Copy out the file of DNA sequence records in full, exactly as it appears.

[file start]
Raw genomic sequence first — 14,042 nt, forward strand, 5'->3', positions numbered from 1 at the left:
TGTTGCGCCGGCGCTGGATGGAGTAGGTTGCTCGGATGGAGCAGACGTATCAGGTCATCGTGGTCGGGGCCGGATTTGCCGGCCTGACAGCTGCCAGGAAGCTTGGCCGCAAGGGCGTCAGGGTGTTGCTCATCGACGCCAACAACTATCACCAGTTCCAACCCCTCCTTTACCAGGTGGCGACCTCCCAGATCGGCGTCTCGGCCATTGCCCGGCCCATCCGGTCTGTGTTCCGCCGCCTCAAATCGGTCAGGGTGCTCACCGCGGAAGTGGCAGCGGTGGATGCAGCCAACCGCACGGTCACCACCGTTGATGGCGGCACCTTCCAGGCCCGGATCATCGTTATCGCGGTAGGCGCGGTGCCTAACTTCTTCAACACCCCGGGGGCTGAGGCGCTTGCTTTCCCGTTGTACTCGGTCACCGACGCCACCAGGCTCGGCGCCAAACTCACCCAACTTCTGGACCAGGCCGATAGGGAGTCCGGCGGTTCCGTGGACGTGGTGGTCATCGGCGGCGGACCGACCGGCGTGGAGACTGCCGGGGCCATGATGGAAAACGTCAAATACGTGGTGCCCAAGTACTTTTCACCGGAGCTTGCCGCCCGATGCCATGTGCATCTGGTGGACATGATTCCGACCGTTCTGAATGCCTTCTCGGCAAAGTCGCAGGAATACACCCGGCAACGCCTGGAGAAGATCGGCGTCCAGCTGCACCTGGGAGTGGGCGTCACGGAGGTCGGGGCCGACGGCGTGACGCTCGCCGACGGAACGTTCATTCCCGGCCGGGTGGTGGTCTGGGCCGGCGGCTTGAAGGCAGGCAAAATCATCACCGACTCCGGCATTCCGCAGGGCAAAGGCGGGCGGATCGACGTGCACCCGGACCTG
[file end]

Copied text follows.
Raw genomic sequence first — 14,042 nt, forward strand, 5'->3', positions numbered from 1 at the left:
TGTTGCGCCGGCGCTGGATGGAGTAGGTTGCTCGGATGGAGCAGACGTATCAGGTCATCGTGGTCGGGGCCGGATTTGCCGGCCTGACAGCTGCCAGGAAGCTTGGCCGCAAGGGCGTCAGGGTGTTGCTCATCGACGCCAACAACTATCACCAGTTCCAACCCCTCCTTTACCAGGTGGCGACCTCCCAGATCGGCGTCTCGGCCATTGCCCGGCCCATCCGGTCTGTGTTCCGCCGCCTCAAATCGGTCAGGGTGCTCACCGCGGAAGTGGCAGCGGTGGATGCAGCCAACCGCACGGTCACCACCGTTGATGGCGGCACCTTCCAGGCCCGGATCATCGTTATCGCGGTAGGCGCGGTGCCTAACTTCTTCAACACCCCGGGGGCTGAGGCGCTTGCTTTCCCGTTGTACTCGGTCACCGACGCCACCAGGCTCGGCGCCAAACTCACCCAACTTCTGGACCAGGCCGATAGGGAGTCCGGCGGTTCCGTGGACGTGGTGGTCATCGGCGGCGGACCGACCGGCGTGGAGACTGCCGGGGCCATGATGGAAAACGTCAAATACGTGGTGCCCAAGTACTTTTCACCGGAGCTTGCCGCCCGATGCCATGTGCATCTGGTGGACATGATTCCGACCGTTCTGAATGCCTTCTCGGCAAAGTCGCAGGAATACACCCGGCAACGCCTGGAGAAGATCGGCGTCCAGCTGCACCTGGGAGTGGGCGTCACGGAGGTCGGGGCCGACGGCGTGACGCTCGCCGACGGAACGTTCATTCCCGGCCGGGTGGTGGTCTGGGCCGGCGGCTTGAAGGCAGGCAAAATCATCACCGACTCCGGCATTCCGCAGGGCAAAGGCGGGCGGATCGACGTGCACCCGGACCTG